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New research suggests that nearly half of urgent care patients leave with an antibiotic prescription, including many circumstances where use of the drugs is not needed.
In a study published last week in the medical journal JAMA Internal Medicine, researchers with the U.S. Centers for Disease Control and Prevention (CDC) warn that the overuse of antibiotics at urgent care clinics may be contributing to the emergence and spread of drug-resistant bacteria.
According to the findings, about 40% of all antibiotics prescribed in the U.S. come from urgent care clinics, half the time for illnesses they are ineffective in treating, such as upper respiratory infections and bronchitis. Unnecessary use of antibiotics has been linked to a risk of so-called “super bug” infections, for which antibiotics may end up unable to treat.
Researchers analyzed data from the 2014 Truven Health Market Scan Commercial Claims and Encounters Database. This database captures claims from patients younger than 65 with employer sponsored insurance.
They also analyzed outpatient claims using facility codes to determine what type of facility the person was treated at, such as an urgent care center, retail clinic, hospital-based ER, or doctor’s office. Those were cross-referenced with data on antibiotic prescriptions identified using drug codes.
Researchers focused on antibiotic prescriptions for inappropriate uses, such as ailments that cannot be treated with antibiotics, like viral upper respiratory infections, bronchitis, asthma, allergies, influenza, ear infections, and viral pneumonia.
Health experts have long indicated using antibiotics to treat infections that are not treatable with antibiotics helps to spread antibiotic-resistant bacteria. For example, a 2015 study indicated treating bronchitis with antibiotics was ineffective because most cases of bronchitis are viral, not bacterial.
Data from the new study indicated 39% of patients who participated in urgent care visits were given antibiotic prescriptions. With 2.7 million urgent care visits in 2014, this amounts to more than 1 million patients across the country.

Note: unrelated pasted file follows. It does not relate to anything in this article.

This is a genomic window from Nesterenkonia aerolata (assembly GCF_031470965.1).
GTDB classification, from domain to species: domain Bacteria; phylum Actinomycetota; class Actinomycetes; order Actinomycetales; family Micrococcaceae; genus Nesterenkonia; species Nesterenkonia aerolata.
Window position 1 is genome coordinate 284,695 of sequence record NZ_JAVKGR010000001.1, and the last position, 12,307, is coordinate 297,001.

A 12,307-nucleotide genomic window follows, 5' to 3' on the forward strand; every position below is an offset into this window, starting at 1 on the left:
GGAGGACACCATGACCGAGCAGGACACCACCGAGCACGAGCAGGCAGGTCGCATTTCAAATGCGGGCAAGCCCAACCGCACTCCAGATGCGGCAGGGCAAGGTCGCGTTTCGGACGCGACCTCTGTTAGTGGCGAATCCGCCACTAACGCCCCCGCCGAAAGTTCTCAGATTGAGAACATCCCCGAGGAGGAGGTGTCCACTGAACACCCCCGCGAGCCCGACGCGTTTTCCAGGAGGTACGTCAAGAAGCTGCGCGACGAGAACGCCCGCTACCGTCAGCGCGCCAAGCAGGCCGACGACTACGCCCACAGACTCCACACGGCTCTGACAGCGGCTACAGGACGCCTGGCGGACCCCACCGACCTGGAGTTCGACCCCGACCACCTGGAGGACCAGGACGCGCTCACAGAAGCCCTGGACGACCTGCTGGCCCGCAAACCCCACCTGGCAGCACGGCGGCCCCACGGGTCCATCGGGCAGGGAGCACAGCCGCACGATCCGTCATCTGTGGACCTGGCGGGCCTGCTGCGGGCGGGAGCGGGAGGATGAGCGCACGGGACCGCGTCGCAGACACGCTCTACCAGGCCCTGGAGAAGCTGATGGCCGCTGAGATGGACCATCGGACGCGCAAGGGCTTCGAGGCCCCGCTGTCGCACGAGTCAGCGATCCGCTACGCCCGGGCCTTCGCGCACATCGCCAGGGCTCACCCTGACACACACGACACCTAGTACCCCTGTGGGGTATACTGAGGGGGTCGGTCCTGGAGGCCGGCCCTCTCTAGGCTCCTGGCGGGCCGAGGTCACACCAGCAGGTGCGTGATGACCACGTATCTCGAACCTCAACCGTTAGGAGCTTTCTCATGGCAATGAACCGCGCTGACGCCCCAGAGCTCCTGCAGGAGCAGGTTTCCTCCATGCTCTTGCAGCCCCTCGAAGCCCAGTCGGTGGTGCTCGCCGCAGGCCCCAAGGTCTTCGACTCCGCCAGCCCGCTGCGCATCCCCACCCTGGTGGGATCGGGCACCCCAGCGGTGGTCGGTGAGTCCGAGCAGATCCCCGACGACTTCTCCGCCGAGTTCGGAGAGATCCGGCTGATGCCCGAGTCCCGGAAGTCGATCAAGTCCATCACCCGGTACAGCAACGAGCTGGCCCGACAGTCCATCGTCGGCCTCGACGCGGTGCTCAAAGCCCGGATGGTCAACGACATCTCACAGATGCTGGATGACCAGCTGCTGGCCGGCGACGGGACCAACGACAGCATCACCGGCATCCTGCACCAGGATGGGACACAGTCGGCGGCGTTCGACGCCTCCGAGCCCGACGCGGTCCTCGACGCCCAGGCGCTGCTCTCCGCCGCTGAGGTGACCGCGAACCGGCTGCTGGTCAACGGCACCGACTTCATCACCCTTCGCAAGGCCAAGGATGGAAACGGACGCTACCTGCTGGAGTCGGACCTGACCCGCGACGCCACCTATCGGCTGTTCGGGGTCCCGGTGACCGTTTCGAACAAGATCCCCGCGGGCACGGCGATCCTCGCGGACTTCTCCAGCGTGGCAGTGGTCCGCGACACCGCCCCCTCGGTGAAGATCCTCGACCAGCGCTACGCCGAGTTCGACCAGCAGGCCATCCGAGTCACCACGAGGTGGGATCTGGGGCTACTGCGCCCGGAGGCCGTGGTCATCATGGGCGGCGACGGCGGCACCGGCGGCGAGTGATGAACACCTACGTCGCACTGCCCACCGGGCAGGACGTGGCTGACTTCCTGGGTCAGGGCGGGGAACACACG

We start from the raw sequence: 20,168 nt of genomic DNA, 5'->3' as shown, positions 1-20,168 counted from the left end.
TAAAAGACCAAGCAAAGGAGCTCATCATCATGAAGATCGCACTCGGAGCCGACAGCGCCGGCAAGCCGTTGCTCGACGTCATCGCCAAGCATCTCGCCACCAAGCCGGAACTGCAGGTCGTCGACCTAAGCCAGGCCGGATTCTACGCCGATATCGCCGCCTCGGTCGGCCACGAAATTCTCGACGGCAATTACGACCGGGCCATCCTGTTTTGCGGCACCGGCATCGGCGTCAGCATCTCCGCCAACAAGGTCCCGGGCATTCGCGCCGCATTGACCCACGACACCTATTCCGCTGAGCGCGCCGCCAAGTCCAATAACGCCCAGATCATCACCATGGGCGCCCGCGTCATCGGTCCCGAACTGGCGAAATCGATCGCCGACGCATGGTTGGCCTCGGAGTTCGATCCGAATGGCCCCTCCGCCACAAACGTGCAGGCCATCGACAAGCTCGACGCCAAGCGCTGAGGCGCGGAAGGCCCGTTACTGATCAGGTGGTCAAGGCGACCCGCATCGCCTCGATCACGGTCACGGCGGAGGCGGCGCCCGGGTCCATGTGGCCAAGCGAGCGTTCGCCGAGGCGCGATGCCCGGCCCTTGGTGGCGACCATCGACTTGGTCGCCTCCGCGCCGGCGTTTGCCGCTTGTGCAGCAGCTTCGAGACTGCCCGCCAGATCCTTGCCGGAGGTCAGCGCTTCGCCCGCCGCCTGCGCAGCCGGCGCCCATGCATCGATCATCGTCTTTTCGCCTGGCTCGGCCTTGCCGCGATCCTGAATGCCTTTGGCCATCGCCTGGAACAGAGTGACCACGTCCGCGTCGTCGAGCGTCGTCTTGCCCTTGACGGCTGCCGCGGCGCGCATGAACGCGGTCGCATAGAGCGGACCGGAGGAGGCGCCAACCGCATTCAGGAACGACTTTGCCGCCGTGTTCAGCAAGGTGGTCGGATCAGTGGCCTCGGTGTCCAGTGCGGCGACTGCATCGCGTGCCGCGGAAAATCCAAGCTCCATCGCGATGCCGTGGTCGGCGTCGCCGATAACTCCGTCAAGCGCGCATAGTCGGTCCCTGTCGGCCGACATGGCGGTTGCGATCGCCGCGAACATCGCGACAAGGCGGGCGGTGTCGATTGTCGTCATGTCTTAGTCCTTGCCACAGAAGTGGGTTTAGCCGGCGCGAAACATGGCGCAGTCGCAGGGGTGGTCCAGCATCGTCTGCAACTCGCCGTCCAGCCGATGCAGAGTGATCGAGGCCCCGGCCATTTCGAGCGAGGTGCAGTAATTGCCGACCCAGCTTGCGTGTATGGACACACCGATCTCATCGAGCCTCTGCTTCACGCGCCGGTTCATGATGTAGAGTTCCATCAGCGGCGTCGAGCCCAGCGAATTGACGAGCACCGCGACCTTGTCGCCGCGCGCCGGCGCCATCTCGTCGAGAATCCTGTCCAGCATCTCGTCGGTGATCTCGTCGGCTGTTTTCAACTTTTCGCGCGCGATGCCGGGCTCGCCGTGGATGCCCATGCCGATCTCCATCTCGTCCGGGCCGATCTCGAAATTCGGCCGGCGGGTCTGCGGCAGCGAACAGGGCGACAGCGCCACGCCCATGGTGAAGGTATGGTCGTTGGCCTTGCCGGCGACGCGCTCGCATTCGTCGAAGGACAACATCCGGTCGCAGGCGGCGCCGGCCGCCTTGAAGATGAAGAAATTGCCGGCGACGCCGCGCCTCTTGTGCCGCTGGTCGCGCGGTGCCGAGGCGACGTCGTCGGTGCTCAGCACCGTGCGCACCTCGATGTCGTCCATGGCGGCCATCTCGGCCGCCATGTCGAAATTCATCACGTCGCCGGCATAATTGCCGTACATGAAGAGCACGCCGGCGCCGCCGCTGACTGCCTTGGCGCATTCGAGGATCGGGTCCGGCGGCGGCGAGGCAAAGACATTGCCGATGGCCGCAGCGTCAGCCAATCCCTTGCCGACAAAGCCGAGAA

Among 4.8 million emergency room (ER) visits, about 15% received antibiotics, or more than 660,000 patients. Similarly, among about 60,000 retail clinic visits, 36% received antibiotics.
Of 148.5 million doctors office visits, 7% of patients got antibiotics, equaling more than 10 million prescriptions.
The study also indicated respiratory diagnoses that could not be treated with antibiotics accounted for nearly 20% of retail clinic visits. Among those visits, 14% resulted in inappropriate antibiotic prescribing for ailments like asthma or the flu.
The findings also found that 16% of respiratory diagnoses untreatable by antibiotics were seen in urgent care centers, 6% in doctors’ offices, and 5% of ER visits.
Among those, 46% of urgent care center visits, 25% of ER visits, 17% of doctor’s visits, and 14% of retail clinic visits involving respiratory ailments not treatable by antibiotics resulted in antibiotic prescriptions.
Rates involving inappropriate antibiotic prescribing from urgent care centers are three times higher than doctors office prescribing.
Antibiotic superbugs, such as hospital-acquired Clostridium difficile, have proliferated in recent years. Many point to the overuse of antibiotics as the source.
“These patterns suggest differences in case mix and evidence of antibiotic overuse, especially in urgent care centers. This finding is important because urgent care and retail clinic markets are growing,” the CDC researchers wrote. “Antibiotic stewardship interventions could help reduce unnecessary antibiotic prescriptions in all ambulatory care settings, and efforts targeting urgent care centers are urgently needed.”